LIHUE — Another study looking at pesticides in beehives is underway in Hawaii.
And results are showing a connection between agriculture-dense areas and an increase in the chemical glyphosate — the active ingredient in Roundup — in honey.
It began two years ago, with 38 samples taken from all over the island by Kauai ecologist Carl Berg; James Trujillo, chairman of the Kauai Beekeper’s Association; and Kapaa High School senior Ratikaa Kumar.
“We gathered samples and worked on it right here in the (Kauai Community College) bee lab,” Trujillo said.
Kumar took on the study as a way to enter her high school science fair, and her project was to test the amount of glyphosate in honey.
She, Berg and Trujillo gathered samples for seven months and sent them to labs in Honolulu and Germany to validate sample methods.
“After that got done, and we got positive results, Ratikaa went to college and I went out and got another 21 samples and replicated the experiment,” Berg said.
He went to some of the same hives, found a few more, and increased his sample size to 59. After going through those samples, data showed 40.7 percent of the samples collected contained glyphosate.
Concentration within the samples that tested positive was an average of 80 parts per billion — ranging from zero to 330 parts per billion.
The U.S. Food and Drug Administration hasn’t set a tolerance limit for glyphosate. In the European Union, the tolerance level is 50 parts per billion.
More bees on the Westside had glyphosate in their honey, and many of the samples from hives near large agriculture operations proved to contain the chemical.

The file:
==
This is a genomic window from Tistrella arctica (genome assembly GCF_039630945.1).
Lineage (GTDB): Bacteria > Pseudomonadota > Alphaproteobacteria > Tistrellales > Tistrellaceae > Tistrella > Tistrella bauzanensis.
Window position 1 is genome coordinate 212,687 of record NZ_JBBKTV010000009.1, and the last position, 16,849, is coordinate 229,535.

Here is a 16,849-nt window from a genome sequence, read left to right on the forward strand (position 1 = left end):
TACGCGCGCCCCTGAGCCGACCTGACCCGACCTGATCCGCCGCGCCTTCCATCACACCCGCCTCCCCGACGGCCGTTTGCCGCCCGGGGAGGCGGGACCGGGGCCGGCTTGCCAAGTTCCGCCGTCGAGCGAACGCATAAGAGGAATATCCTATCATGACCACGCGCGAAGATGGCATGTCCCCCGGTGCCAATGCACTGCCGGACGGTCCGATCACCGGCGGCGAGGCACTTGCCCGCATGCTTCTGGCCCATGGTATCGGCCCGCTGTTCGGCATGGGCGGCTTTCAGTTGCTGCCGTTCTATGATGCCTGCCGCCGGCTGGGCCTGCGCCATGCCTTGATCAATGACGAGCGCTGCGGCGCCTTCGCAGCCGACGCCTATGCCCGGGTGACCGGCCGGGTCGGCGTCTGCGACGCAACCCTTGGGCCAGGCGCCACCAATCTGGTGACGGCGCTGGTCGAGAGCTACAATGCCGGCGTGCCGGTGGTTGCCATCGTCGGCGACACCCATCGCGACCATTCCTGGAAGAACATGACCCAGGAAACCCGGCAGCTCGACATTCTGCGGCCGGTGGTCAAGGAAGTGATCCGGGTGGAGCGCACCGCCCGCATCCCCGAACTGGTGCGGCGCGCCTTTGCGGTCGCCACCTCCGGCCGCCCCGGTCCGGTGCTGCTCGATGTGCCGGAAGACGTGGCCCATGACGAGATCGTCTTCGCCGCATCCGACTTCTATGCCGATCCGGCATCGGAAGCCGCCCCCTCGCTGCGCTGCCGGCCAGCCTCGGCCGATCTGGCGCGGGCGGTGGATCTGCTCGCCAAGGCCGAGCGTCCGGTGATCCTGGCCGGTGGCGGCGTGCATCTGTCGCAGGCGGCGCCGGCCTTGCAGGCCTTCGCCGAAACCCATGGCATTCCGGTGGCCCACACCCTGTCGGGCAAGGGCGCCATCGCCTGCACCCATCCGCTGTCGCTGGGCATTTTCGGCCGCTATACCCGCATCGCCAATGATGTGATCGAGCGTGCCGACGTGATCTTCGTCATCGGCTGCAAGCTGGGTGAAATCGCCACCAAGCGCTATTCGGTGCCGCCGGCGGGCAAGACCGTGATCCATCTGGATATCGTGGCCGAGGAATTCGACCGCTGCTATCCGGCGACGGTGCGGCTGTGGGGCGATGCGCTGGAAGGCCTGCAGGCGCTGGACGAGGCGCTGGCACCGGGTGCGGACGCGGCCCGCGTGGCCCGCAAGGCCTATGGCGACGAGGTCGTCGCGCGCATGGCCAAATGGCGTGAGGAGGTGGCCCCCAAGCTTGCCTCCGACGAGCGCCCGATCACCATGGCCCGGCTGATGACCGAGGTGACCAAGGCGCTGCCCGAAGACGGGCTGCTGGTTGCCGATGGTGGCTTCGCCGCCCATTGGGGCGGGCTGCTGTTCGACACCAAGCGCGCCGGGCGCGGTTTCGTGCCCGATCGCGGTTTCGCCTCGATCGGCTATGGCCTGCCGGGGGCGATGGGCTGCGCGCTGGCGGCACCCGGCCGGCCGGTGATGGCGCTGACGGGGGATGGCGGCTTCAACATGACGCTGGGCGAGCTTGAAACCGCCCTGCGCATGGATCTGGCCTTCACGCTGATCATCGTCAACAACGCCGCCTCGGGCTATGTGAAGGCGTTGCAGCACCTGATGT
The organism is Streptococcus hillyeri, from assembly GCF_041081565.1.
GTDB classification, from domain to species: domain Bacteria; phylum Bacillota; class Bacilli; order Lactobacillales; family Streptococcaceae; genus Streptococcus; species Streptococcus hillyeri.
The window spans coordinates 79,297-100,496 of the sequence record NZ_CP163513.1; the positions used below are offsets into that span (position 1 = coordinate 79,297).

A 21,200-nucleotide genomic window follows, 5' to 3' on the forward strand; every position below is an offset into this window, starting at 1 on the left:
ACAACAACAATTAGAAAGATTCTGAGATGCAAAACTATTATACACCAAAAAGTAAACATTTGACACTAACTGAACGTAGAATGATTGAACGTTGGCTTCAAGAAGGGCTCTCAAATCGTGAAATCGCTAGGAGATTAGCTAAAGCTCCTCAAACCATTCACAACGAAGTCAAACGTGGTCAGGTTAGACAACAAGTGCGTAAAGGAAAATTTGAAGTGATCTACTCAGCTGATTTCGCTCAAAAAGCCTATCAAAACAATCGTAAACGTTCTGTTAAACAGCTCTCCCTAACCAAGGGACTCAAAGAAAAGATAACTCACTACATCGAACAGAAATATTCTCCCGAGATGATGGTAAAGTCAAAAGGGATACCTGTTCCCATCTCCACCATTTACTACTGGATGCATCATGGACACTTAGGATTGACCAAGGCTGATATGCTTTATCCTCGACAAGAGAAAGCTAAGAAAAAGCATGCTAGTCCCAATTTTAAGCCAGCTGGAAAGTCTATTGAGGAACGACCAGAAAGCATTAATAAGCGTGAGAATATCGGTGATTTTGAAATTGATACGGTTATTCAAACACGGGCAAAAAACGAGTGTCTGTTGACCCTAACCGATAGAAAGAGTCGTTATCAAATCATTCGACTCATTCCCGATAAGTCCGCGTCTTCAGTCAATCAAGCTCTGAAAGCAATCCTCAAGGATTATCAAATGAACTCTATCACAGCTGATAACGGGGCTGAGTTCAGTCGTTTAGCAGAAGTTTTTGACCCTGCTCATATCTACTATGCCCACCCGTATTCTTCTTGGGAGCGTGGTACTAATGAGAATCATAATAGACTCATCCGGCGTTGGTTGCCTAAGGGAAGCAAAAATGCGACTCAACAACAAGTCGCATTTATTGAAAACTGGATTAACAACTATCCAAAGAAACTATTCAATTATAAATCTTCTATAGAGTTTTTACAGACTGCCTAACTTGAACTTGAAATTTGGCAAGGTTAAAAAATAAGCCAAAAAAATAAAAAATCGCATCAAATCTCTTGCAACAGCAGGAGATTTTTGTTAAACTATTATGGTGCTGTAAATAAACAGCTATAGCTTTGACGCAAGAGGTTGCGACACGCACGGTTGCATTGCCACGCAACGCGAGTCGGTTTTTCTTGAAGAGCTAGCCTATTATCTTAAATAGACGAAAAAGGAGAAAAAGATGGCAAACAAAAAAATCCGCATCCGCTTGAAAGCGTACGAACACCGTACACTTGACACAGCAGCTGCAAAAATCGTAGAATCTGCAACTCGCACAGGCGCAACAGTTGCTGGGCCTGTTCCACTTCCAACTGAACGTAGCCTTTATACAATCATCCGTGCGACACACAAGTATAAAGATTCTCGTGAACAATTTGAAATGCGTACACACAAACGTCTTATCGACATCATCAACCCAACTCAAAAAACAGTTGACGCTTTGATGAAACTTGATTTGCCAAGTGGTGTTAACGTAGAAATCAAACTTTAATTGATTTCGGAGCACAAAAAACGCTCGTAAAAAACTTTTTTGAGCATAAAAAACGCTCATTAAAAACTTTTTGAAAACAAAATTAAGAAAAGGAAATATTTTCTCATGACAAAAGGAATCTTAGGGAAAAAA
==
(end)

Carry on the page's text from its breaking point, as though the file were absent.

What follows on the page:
The purpose of the study is to monitor the migration of pesticides from their point of introduction, and relationships between urban development, golf courses and industrial areas were also analyzed.
“I let the data speak for itself, and the only strong correlation that came out was a correlation with agriculture,” Berg said.
If a hive is in an area where 60 percent or more of the land is dedicated to agriculture, there’s a high chance of seeing glyphosate in the honey, the study shows.
Berg, Trujillo and Kumar’s studies aren’t focused on the effects of glyphosate on bees or on humans, they’re just tracking the movement of the pesticide.
Research has been published in several peer-reviewed journals looking into its role in chronic diseases and pregnancy complications. In 2015, the World Health Organization declared the chemical as a possible carcinogen.
And the FDA announced in June it had resumed a mission to evaluate how much glyphosate is landing in the U.S. food supply.
In 2016, a state-commissioned study of pesticides in bee pollen on Kauai looked at 200 samples from 23 sites, said Scott Enright, director of the state Department of Agriculture.
Among the dozens of chemicals listed in testing, glyphosate wasn’t among them, but the study’s initial findings revealed pest-control products in every sample.
Glyphosate was left out from the study because it was targeted at chemicals that potentially kill or harm bees, and it doesn’t, Enright said.
“Bees don’t have any reaction to it. It doesn’t affect them,” he said.
Concentrations of the pest-control products that were found weren’t very high, Enright told the Kauai County Council, which funded the $12,000 study.
“The pesticide branch, the state Department of Health toxicologist, all took a look at this. They’re not concerned about the levels, but understanding the pathways would be interesting,” he told the council in March.
Berg is looking at those pathways through his research.
“What I’ve shown in my study is that the pesticide glyphosate left the site of application and showed up in bee hives — what we call migration,” Berg said. “(HDOA) looked at bee pollen. I’d already done the same thing with honey.”
Enright said working with local beekeepers on a second study during the new fiscal year is an option.
“We very might well do that. I was just waiting for the new fiscal-year money,” he said. “We can go ahead and do that if beekeepers are on board.”